• the leaf blade is triangular, with the stalk or attachment point on one of the sides
    Floating leaf tip
    • the tip of the floating leaf blade is obtuse (bluntly pointed)
    • the tip of the floating leaf blade is truncate (ends abruptly in a more or less straight line as though cut off)
    Floral bract form
    the bracts are roughly as lobed as the foliage leaves
    Floral bract length
    0.5–1.5 mm
    Leaf arrangement
    opposite: there are two leaves per node along the stem
    Leaf blade length
    5–25 mm
    Leaf blade veins
    the lateral veins radiate from the base and continue to spread away from the centerline of the leaf, or branch off the central vein at intervals
    Leaf blade width
    Up to 10 mm
    Leaf position
    • some of the leaves are floating at the surface of the water
    • the leaves are all submerged underwater
    Leaf special features
    none of the mentioned special features are present
    Leaf-like branch segments
    0
    Leaf-like branch shape
    NA
    Specific leaf type
    the leaf is not divided, rather the blade is made up of one segment
    Staminate bract edge (Myriophyllum)
    NA
    Stipule appearance
    NA
    Stipule fused to leaf
    NA
    Stipules
    there are no stipules on the plant
    Stipules fused around stem
    NA
    Trap-bladder length
    0 mm
    Underwater leaf blade edges
    the underwater leaf has smooth edges, without teeth
    Underwater leaf blade shape
    • the underwater leaf blade is linear (very narrow with more or less parallel sides)
    • the underwater leaf blade is spatulate (spoon-shaped; narrow near the base, then suddenly widening to a rounded tip)
    Underwater leaf blade veins
    1
    Underwater leaf blade width
    Up to 10 mm
    Underwater leaf length
    5–25 mm
    Underwater leaf stalk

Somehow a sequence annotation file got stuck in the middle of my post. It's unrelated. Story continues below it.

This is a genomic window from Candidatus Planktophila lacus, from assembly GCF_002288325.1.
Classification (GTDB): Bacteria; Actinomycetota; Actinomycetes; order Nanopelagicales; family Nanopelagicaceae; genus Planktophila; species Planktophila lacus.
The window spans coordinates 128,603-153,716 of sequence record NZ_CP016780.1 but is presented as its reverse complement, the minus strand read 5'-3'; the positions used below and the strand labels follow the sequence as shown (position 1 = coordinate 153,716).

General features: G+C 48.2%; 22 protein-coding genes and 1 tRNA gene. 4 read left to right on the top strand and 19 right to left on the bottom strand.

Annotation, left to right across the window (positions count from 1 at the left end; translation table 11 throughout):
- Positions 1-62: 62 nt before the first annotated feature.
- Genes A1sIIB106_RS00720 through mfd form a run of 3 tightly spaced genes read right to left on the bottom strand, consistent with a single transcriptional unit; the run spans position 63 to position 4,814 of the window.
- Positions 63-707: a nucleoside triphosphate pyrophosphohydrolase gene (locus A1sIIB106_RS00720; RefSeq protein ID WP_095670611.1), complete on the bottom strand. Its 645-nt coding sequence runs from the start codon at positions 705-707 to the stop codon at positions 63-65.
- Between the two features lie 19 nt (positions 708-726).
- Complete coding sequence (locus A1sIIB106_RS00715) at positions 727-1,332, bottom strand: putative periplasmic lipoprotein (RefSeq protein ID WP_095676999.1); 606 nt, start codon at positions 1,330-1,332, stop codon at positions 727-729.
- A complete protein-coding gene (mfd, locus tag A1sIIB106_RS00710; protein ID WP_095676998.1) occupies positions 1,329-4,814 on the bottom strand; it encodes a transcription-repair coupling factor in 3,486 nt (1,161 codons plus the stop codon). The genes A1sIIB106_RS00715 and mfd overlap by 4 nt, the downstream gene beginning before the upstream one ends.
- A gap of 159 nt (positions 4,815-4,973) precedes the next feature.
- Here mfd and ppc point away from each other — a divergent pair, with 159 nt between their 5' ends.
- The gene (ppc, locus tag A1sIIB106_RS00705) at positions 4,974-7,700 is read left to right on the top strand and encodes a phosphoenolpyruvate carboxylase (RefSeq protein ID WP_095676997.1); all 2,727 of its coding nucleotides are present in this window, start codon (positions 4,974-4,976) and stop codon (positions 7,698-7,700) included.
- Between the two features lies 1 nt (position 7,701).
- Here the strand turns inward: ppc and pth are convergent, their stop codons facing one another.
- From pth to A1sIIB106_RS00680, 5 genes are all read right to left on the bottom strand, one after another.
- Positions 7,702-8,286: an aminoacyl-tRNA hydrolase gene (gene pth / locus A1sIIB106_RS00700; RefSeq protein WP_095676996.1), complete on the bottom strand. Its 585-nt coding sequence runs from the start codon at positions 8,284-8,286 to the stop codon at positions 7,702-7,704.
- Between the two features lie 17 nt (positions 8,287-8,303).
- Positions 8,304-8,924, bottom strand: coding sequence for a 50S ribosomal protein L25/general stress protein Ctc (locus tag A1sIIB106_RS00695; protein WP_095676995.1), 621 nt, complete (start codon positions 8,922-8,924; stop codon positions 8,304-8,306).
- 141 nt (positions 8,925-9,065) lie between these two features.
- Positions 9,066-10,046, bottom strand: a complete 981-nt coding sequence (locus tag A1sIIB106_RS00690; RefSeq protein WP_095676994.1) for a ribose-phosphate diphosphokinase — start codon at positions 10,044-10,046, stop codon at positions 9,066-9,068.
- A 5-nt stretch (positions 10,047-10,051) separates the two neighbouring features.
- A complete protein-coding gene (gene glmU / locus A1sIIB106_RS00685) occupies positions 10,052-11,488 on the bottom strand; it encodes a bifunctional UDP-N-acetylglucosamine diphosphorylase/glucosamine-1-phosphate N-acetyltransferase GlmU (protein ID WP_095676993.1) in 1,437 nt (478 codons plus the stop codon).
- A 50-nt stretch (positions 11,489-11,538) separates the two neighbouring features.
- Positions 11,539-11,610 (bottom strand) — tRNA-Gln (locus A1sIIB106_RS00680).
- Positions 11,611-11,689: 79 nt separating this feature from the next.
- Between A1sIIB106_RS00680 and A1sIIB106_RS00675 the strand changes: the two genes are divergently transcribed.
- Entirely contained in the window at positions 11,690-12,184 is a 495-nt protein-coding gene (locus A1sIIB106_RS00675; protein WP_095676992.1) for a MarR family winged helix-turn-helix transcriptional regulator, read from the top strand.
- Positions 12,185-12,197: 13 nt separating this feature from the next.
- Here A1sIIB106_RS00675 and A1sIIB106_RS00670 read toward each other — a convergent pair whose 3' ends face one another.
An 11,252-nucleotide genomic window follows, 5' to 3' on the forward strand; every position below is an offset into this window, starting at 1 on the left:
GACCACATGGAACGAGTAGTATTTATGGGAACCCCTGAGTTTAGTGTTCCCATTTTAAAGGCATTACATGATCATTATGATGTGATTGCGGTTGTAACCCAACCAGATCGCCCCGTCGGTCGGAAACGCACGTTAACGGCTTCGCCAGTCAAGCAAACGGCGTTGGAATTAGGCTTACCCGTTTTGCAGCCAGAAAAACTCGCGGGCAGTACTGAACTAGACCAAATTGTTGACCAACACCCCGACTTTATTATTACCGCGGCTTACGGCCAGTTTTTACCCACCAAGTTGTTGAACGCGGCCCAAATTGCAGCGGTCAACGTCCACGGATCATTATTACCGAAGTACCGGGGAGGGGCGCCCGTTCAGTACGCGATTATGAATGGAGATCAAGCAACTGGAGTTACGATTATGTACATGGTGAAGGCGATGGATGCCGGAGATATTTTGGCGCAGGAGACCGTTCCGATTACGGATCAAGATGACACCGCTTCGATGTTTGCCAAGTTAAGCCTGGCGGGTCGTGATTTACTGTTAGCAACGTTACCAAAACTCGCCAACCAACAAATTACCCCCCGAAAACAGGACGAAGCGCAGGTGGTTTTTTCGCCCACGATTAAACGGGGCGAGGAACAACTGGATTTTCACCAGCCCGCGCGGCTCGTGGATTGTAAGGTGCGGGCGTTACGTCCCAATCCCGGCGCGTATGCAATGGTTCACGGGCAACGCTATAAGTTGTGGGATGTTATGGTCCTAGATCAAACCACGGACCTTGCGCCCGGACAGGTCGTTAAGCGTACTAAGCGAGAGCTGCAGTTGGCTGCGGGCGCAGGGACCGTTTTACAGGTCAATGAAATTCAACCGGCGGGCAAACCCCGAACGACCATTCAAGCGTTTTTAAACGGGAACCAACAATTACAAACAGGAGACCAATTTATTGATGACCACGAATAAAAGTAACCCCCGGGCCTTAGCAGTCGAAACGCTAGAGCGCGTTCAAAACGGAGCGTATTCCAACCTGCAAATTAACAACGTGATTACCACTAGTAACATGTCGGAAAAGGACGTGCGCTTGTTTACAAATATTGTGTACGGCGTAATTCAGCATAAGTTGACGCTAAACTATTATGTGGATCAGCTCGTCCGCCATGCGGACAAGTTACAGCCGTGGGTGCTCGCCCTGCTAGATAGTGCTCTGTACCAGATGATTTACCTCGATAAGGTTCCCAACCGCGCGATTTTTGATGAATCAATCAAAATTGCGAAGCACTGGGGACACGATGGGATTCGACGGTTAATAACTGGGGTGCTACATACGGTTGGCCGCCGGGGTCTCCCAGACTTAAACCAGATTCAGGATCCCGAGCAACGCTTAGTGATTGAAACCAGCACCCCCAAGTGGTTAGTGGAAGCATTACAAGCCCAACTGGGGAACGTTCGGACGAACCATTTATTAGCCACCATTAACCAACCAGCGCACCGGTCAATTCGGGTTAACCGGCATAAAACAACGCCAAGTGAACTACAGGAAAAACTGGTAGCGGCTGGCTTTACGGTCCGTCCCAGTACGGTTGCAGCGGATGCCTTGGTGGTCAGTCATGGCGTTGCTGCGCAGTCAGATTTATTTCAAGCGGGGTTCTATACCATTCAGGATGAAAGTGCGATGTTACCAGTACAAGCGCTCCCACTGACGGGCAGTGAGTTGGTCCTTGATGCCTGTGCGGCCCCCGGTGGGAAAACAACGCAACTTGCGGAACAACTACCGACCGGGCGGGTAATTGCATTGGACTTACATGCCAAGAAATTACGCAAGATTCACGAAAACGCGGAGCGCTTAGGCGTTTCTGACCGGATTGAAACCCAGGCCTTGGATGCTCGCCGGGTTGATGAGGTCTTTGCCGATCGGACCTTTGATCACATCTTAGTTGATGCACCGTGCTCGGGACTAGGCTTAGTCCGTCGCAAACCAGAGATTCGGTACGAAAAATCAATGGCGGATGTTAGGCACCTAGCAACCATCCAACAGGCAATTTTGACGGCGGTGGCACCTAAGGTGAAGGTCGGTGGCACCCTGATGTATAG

no
    Underwater leaf tip shape
    the tip of the underwater leaf is rounded, with no point
    Veins in floating leaf
    3–5
  • Place
    Habitat
    aquatic
    New England state
    • Connecticut
    • Maine
    • Massachusetts
    • New Hampshire
    • Rhode Island
    • Vermont
    Specific habitat
    • in lakes or ponds
    • in rivers or streams

Wetland Status

Occurs only in wetlands. (Wetland indicator code: OBL)

New England Distribution and Conservation Status

Distribution

Connecticut
present
Maine
present
Massachusetts
present
New Hampshire
present
Rhode Island
present
Vermont
present

Conservation Status

Exact status definitions can vary from state to state. For details, please check with your state.

Maine
rare (S-rank: S2), special concern (code: SC)
Vermont
rare (S-rank: S2)

var. heterophylla

Massachusetts
widespread (S-rank: S5)

Native to North America?

Yes

Sometimes Confused With

Callitriche palustris:
fruit 0.2 mm or more longer than side, the apical portion of each half with a thin wing and an evident groove between the two haves (vs. C. heterophylla, with the fruit about as wide as long, lacking a thin wing, without or with a shallow groove between the two halves).

Synonyms

  • Callitriche anceps Fern.

Genus

Callitriche

Notes on Subspecies and Varieties in New England

Our variety is Callitriche heterophylla Pursh var. heterophylla.

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Information from Dichotomous Key of Flora Novae Angliae

2.  Callitriche heterophylla Pursh var. heterophylla N

greater water-starwort. Callitriche anceps Fern. • CT, MA, ME, NH, RI, VT. Shallow, still or 
slow-moving water of rivers, lakes, and pools, ascending to high elevation in NH and VT. Callitriche anceps was originally believed to be a wholly submersed, boreal species allied 
to C. heterophylla. The characteristics used by Fernald (1950b) to distinguish Callitriche anceps from C. heterophylla (e.g., stem width and length, fruit length, leaf blade morphology) are not diagnostic. Fassett (1951) commented on the lack of utility of these characteristics. However, Fassett maintained C. anceps on the basis of a very minor difference in fruit shape, though he noted that intermediates existed. It is here treated as part of the variation displayed by C. heterophylla.